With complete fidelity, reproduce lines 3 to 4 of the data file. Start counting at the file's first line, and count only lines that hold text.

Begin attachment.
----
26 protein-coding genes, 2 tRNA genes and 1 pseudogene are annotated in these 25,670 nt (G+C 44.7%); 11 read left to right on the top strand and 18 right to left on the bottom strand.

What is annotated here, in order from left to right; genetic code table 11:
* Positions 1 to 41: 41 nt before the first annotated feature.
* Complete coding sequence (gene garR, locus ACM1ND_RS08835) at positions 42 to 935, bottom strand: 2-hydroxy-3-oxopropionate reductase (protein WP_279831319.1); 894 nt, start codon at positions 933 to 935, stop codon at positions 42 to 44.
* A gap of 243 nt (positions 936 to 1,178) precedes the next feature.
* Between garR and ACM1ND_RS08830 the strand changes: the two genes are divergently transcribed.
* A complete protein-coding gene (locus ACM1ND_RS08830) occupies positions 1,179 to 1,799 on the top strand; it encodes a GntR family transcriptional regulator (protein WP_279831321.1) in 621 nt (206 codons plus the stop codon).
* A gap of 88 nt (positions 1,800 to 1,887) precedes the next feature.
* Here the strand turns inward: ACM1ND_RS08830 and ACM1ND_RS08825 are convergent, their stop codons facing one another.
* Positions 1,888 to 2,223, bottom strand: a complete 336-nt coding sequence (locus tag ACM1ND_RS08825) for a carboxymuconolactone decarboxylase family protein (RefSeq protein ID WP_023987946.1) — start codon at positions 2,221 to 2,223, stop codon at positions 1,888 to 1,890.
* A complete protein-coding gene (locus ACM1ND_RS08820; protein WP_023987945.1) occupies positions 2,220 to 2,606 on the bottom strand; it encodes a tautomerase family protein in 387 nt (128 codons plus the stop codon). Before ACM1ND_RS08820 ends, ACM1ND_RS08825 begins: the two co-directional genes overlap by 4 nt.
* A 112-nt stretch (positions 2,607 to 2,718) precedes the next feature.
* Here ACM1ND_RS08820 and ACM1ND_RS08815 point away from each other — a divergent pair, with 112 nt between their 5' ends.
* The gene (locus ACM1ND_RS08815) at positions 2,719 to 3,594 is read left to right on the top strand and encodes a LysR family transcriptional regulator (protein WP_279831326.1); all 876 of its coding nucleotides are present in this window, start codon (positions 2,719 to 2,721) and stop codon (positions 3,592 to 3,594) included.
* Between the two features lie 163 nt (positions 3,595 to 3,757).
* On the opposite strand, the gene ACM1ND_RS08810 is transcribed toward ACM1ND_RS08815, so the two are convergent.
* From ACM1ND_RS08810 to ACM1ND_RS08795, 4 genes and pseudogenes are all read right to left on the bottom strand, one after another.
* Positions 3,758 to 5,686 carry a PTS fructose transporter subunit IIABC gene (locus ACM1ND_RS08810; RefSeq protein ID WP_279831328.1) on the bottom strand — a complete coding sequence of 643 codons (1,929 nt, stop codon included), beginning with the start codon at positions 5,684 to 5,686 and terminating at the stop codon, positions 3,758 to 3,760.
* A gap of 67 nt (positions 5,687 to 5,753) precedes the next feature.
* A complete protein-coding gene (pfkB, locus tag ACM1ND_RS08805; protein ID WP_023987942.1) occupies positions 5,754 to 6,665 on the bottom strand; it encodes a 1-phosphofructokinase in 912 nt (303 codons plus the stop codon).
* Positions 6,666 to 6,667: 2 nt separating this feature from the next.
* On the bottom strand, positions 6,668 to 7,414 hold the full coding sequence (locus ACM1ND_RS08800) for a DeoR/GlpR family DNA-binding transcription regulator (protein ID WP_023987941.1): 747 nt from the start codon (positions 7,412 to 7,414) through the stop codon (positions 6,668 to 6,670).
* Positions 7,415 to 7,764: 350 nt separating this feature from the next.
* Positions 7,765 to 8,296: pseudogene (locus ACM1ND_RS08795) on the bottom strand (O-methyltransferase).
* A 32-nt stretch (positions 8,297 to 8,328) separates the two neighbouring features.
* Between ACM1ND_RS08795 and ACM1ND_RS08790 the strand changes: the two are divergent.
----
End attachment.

* Positions 1 to 41: 41 nt before the first annotated feature.
* Complete coding sequence (gene garR, locus ACM1ND_RS08835) at positions 42 to 935, bottom strand: 2-hydroxy-3-oxopropionate reductase (protein WP_279831319.1); 894 nt, start codon at positions 933 to 935, stop codon at positions 42 to 44.